Fayetteville State University (FSU) is a historically black university in Fayetteville, North Carolina; as a respected school in the coastal south, FSU is also part of the University of North Carolina System and the Thurgood Marshall Scholarship Fund. From its rigorous academic programs to the enduring legacy that its founders have left behind, this guide will give you an inside look at the history, people, and culture that make Fayetteville State one of the best public HBCUs in the region.
- Location: 1200 Murchison Rd, Fayetteville, North Carolina 28301-4298
- Phone: (910) 672-1111
- Website: https://www.uncfsu.edu
- Type: 4-year, Public
- Colors: White and Blue
- Motto: Deeds not Words
- Campus housing: Yes
- Student population: 6,226 (5,393 undergraduate)
- Student-to-faculty ratio: 15:1
- Campus Events: Homecoming, Founders Day, Chancellor For A Day, Mr. FSU and Miss FSU Pageants
- Greek Organizations: Yes
- Mascot: The Fayetteville State Broncos
- Athletic Association: CIAA & NCAA Division II
- Athletic Programs: Football, Basketball, Cross Country, Track, Volleyball, Softball, Tennis, & Bowling
Fayetteville & The FSU Campus
Fayetteville State is located in Fayetteville, North Carolina’s most inland port. The FSU campus is in the heart of the city, with updated classrooms and state-of-the-art facilities for students, faculty, and researchers. Fayetteville is also 50 miles away from Raleigh and less than 100 miles away from Wilmington and the Atlantic Ocean; FSU students are within driving distance of many of the beaches, mountains, and cities in the coastal south, and they participate in a wide range of cultural and recreational activities in the area. There are multiple events for them to choose from, including the mid-April Dogwood Festival and Parade, exhibits at the Museum of Cape Fear, and performances at the John F. Kennedy Center.
Fayetteville State University History
Fayetteville State was founded in 1867 when seven black men paid $136 for two lots in Fayetteville, North Carolina. The founders (David A. Bryant, Nelson Carter, Andrew J. Chesnutt, George Grainger, Matthew Leary. Thomas Lomax, and Robert Simmons) named their institution the Howard School and dedicated their resources to the education of black children.
In 1877, the Howard School became the first state-sponsored institution for the education of African-American teachers in the South. By 1939, its name was changed to Fayetteville State Teachers College, and thirty years later, it would finally become known as Fayetteville State University.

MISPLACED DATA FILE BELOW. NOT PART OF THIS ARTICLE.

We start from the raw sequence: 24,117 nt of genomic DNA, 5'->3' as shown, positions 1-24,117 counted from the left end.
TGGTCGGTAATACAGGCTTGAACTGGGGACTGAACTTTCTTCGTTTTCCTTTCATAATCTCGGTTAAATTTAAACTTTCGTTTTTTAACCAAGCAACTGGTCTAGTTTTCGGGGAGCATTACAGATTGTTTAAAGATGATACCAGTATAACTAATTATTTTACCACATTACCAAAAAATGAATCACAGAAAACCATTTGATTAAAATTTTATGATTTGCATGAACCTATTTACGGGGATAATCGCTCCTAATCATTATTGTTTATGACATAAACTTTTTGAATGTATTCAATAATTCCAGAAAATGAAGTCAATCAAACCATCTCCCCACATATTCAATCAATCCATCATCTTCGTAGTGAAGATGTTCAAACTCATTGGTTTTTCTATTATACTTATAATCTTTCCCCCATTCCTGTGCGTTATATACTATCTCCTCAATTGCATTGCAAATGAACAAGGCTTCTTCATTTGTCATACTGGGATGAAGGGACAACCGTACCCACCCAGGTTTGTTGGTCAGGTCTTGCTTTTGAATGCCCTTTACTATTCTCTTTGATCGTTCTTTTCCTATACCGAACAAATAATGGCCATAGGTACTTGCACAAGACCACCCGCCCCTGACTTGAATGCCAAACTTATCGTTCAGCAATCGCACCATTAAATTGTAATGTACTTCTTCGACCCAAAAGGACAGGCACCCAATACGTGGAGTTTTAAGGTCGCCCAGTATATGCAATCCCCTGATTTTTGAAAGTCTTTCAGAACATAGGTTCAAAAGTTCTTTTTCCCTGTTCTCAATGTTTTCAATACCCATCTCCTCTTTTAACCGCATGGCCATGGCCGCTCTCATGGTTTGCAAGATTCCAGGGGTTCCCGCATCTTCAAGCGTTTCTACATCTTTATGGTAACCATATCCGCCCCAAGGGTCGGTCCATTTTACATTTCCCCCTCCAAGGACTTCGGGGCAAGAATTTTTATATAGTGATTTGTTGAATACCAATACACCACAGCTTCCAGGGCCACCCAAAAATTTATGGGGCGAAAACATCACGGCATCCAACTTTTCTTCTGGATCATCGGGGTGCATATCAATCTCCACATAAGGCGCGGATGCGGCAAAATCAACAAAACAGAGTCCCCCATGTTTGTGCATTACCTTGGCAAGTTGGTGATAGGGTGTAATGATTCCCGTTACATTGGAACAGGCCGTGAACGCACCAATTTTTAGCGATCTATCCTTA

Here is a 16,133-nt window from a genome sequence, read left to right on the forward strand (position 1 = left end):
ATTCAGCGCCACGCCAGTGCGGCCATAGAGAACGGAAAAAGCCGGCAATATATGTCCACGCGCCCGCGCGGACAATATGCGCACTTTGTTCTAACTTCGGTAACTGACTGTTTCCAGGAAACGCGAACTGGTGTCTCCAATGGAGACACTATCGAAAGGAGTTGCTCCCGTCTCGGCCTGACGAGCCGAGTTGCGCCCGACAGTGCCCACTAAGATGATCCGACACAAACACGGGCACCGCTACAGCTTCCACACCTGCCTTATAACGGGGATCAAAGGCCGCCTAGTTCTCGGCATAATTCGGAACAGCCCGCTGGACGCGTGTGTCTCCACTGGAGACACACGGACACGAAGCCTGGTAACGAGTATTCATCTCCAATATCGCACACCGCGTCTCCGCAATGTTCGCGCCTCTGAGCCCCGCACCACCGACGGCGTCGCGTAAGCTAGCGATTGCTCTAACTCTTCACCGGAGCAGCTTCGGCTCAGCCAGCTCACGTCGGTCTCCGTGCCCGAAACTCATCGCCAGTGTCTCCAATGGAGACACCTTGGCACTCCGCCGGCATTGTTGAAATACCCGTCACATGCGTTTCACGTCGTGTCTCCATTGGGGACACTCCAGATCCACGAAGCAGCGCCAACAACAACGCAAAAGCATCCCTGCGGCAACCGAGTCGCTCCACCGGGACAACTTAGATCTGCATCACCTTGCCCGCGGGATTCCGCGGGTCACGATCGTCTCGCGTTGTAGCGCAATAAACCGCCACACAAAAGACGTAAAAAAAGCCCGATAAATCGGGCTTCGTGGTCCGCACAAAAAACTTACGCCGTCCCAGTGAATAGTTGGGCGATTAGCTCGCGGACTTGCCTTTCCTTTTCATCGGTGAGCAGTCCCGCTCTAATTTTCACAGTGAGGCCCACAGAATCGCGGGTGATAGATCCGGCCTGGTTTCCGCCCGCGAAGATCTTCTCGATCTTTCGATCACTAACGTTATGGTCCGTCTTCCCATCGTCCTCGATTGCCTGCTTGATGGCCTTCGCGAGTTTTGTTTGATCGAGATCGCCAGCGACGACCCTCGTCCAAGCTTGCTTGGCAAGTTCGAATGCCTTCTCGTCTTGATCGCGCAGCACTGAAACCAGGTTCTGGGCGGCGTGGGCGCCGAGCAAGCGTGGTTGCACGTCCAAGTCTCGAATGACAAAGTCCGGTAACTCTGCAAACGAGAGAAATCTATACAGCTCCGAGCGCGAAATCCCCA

University Admissions & Academic Programs
Fayetteville State offers a world-class education to undergraduate and graduate students from all 50 states. With 43 bachelor’s degree programs, 23 master’s degree programs, and a doctoral program in education leadership, it’s no wonder that FSU consistently ranks among the nation’s top producers of African-American baccalaureate and master’s graduates.
The admissions process is flexible, and admissions representatives are trained to find, recruit, and uplift the next generation of African-American and minority leaders. With a 60% admissions rate and financial aid for disadvantaged candidates, FSU has plenty of opportunities for aspiring students who want to make their mark on the world.
Fayetteville State University Athletics
As part of the Central Intercollegiate Athletic Association (CIAA), Fayetteville State University Athletics has a wide range of NCAA sports that students can participate in. With men’s football, basketball, cross country, track, volleyball, softball, tennis, and bowling teams, the Fayetteville State Broncos have one of the most diverse Division II programs in the state.
Notable University Alumni
Fayetteville State University’s notable alumni include:
- Darrell Armstrong attended Fayetteville State University from 1988-1991, where he played basketball and football in the Central Intercollegiate Athletic Association (CIAA). After graduating from FSU, Armstrong built a successful career in the NBA as a player and a coach.
- Affion Crockett is an actor, musician, and comedian from Fayetteville, North Carolina. He graduated from FSU with a degree in business and went on to star in feature films and sketch comedy shows on the small screen.
- Blenda Gay played football at FSU; he left school to join the NFL and played for the San Diego Chargers and the Philadelphia Eagles in the 1970s.
- Michelle S. Jones graduated cum laude and went on to become the first woman in the United States Army Reserve to attain the rank of command sergeant major. At one point in her distinguished career, Jones was the highest-ranking African-American woman in the United States military and the highest-ranking African-American member of the Army Reserve.
Source: Fayetteville State University